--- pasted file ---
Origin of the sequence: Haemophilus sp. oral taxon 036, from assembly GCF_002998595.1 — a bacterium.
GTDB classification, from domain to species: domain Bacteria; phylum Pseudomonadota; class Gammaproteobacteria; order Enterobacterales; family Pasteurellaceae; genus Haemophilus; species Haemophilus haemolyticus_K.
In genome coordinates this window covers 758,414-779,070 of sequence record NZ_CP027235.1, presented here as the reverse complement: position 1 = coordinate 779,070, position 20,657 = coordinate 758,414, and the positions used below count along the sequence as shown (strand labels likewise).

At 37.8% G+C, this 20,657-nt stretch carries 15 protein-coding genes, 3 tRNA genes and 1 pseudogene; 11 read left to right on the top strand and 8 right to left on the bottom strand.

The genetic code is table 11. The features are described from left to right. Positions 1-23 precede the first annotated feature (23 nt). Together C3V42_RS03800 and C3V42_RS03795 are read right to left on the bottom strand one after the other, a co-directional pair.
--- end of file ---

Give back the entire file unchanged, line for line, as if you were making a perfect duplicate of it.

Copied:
Origin of the sequence: Haemophilus sp. oral taxon 036, from assembly GCF_002998595.1 — a bacterium.
GTDB classification, from domain to species: domain Bacteria; phylum Pseudomonadota; class Gammaproteobacteria; order Enterobacterales; family Pasteurellaceae; genus Haemophilus; species Haemophilus haemolyticus_K.
In genome coordinates this window covers 758,414-779,070 of sequence record NZ_CP027235.1, presented here as the reverse complement: position 1 = coordinate 779,070, position 20,657 = coordinate 758,414, and the positions used below count along the sequence as shown (strand labels likewise).

At 37.8% G+C, this 20,657-nt stretch carries 15 protein-coding genes, 3 tRNA genes and 1 pseudogene; 11 read left to right on the top strand and 8 right to left on the bottom strand.

The genetic code is table 11. The features are described from left to right. Positions 1-23 precede the first annotated feature (23 nt). Together C3V42_RS03800 and C3V42_RS03795 are read right to left on the bottom strand one after the other, a co-directional pair.